Crucial Ballistix Sport 2400MHz 32GB (4x8GB) Quad Channel Memory Kit Review

Introduction


When purchasing a computer, RAM generally is the last component that you tend to think about and when you do come to think of it; quantity is the only real factor you tend to consider. That is if you don’t have a colour scheme or a limited amount of DIMM slots to accommodate RAM. Since the early days of computing, RAM has come a long way, the most recent format DDR has seen four iterations. The latest being DDR4, which has surpassed DDR3 as the new mainstream RAM type and has introduced memory speeds up to and surpassing 3333+MHz.

Crucial are one of the big players in the RAM game, providing us with a solid performance at a more affordable price. Today’s kit is the Ballistix Sport 2400MHz, one of Crucial’s cheaper options on the market, providing us with minimal heat spreader size and design and the base unit to adopt the use of black PCB. Let’s see how this set compares in today’s review.

Specifications

Packaging and Accessories

The packaging is almost exactly the same design as the rest of the current Crucial RAM range. A basic clamshell style case with small amounts of information on the single sticker on the front; allowing for maximum exposure for the DIMM’s within.

A Closer Look

Something that the Ballistix Sport range is understated. The black PCB and gold fingers are a nice contrast with a rather small silver heat sink on either side of the DIMM; Personally, I think a splash of gold could have been added to the corners and the logos.

RAM is an often overlooked part of the system, but it’s always nice to see how it looks when installed into a motherboard. Here is the set installed into our base motherboard, the ASUS RAMPAGE V X99. The Ballistix Sport kit fits in well with the colour scheme of our base motherboard.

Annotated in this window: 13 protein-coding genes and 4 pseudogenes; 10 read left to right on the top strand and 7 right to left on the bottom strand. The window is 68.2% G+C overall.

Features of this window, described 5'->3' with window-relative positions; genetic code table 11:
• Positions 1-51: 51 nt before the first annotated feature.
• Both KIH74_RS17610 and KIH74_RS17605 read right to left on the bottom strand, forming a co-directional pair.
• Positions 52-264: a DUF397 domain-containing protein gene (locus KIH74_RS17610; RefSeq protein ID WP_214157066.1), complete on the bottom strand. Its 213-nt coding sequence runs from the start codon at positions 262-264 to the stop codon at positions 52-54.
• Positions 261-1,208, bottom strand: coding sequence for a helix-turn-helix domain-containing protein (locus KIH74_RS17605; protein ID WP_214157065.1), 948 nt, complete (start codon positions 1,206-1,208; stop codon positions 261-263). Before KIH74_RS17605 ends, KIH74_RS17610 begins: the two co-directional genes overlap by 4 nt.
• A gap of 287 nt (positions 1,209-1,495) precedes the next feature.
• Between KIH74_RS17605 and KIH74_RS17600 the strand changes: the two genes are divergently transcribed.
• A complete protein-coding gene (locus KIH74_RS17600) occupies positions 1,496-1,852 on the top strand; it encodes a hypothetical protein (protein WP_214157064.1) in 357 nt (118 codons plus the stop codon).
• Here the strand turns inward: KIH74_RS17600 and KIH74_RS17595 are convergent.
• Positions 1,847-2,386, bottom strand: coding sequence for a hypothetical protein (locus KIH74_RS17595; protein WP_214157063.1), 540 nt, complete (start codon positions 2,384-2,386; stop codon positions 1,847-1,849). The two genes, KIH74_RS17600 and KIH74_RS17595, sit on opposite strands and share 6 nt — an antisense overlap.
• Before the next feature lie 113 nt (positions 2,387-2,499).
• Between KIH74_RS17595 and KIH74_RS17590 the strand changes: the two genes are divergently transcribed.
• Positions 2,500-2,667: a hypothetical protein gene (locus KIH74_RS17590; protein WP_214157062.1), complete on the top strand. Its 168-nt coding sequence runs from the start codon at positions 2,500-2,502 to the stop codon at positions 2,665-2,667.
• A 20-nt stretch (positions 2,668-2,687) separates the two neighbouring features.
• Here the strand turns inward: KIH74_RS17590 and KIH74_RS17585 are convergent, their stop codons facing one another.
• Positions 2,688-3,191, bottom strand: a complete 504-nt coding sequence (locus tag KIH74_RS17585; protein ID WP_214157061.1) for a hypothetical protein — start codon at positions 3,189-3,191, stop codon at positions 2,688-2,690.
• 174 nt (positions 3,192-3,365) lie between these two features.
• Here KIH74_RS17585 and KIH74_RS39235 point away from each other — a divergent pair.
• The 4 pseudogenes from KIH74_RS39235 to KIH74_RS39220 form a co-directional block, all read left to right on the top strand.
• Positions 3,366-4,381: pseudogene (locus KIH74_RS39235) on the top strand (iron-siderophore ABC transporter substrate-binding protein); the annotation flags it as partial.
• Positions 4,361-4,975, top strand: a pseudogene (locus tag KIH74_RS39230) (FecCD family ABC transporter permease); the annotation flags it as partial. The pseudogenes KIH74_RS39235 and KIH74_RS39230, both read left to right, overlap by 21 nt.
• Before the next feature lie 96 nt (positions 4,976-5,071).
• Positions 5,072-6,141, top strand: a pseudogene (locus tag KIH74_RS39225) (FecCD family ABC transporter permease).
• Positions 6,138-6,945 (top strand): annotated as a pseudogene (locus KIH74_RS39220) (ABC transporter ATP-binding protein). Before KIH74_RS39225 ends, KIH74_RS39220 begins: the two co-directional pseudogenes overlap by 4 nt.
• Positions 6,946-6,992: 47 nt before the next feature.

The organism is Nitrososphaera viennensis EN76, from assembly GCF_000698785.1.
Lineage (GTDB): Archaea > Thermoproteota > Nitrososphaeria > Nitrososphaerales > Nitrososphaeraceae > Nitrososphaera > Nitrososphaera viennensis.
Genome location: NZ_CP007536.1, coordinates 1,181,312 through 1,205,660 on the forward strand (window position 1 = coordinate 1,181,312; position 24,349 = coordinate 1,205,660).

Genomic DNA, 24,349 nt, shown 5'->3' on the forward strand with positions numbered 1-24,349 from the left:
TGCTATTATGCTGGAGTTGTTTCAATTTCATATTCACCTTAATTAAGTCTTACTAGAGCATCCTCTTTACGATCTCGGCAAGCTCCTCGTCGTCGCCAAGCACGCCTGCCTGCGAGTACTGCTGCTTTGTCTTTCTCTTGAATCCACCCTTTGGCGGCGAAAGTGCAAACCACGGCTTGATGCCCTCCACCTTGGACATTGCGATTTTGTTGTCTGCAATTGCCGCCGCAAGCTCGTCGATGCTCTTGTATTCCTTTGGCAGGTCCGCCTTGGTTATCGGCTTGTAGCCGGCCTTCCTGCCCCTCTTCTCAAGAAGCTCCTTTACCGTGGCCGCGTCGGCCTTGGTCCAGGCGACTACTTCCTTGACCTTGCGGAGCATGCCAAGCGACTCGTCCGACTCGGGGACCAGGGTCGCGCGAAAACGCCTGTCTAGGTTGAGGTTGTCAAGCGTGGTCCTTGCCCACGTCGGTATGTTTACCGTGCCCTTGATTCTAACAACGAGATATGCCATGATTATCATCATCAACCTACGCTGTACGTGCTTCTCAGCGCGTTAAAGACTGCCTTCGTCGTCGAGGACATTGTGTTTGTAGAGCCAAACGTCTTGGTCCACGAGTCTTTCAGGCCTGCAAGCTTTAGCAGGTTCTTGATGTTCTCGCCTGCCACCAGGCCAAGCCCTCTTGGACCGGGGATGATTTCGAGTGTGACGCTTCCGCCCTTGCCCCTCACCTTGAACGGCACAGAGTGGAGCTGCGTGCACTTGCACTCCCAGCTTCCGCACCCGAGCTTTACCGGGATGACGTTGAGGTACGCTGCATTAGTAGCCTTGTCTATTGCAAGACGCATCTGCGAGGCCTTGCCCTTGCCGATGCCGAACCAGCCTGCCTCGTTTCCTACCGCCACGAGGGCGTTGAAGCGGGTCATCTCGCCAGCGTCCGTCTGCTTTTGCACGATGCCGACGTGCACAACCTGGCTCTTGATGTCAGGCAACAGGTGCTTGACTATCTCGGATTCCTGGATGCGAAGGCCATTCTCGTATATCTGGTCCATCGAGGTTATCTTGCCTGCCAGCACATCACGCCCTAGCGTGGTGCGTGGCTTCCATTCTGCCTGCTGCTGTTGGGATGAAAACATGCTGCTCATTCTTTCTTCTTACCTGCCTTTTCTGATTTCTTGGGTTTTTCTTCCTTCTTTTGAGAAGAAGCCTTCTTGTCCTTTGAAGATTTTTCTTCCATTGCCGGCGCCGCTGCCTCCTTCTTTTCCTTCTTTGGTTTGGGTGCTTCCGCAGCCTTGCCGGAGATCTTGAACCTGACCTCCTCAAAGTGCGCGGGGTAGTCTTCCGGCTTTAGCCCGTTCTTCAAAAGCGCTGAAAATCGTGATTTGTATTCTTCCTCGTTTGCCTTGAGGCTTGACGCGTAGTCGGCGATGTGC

Gigabyte BRIX GB-BXi5H-5200 Review

Introduction


Today we are taking a look at Gigabyte’s Intel i5 5200U powered BRIX. Gigabyte has an impressive array of BRIX models that come in at all different performance levels with many CPU options and even options with discrete GPUs. The small form factor computer business has been exploding the last few years due in part with parts shrinking and their abilities skyrocketing. Many people have been buying small form factor units deciding to use them as business or daily workstations due to the low power consumption, helping to lower costs. Others love these small boxes for use as home theater PCs (HTPCs) since they can be tucked out of the way and will generally not be heard over ambient sound in the home theater. The specs for this BRIX look promising for use in both situations so let’s take a closer look and see just how well it would perform in these tasks.

Specifications
  • Name: Gigabyte BRIX GB-BXi5H-5200
  • CPU: Intel i5 5200U (2C/4T, 2.2 GHz w/ 2.7 GHz Max Turbo, 14nm, 15W)
  • RAM: User Supplied – We tested with Crucial Ballistix 2x4GB DDR3-1600 9-9-9-24 1T 1.35v 
  • SSD: User Supplied – Crucial MX200 SSD 250GB
  • GPU: Integrated – Intel® HD Graphics 5500
  • LAN: Realtek RTL8111G 10/100/1000/Gigabit Base T
  • WLAN: 802.11a/b/g/n/ac Built-in Bluetooth V4.0
  • I/O: 4x USB3.0, 1x HDMI, 1x Mini isplayPort, Headphone-out, Microphone in, RJ-45/GbE LAN
  • OS: Supplied Barebones, Windows 10 preview used in this review
  • Warranty: 1 Year
  • Price: $364.99

Retail Packaging

Printed materials and hardware that the BRIX comes with. You will get a power adapter and power cord to hook up the BRIX as well as all the screws that you will need to mount your SSD or HDD and use the VESA mount if you wish. The DVD and printed materials are toss away materials in my opinion since the most up to date drivers and materials can be downloaded from the support website.

CPU-Z

GPU-Z

Crucial Announces Ballistix DDR4 16GB Performance Memory

Crucial is well known for their memory and storage drives, but this time it’s the memory that we’ll talk a little about. Crucial just announced the release of Ballistix DDR4 16GB performance memory with various heat-sink configurations.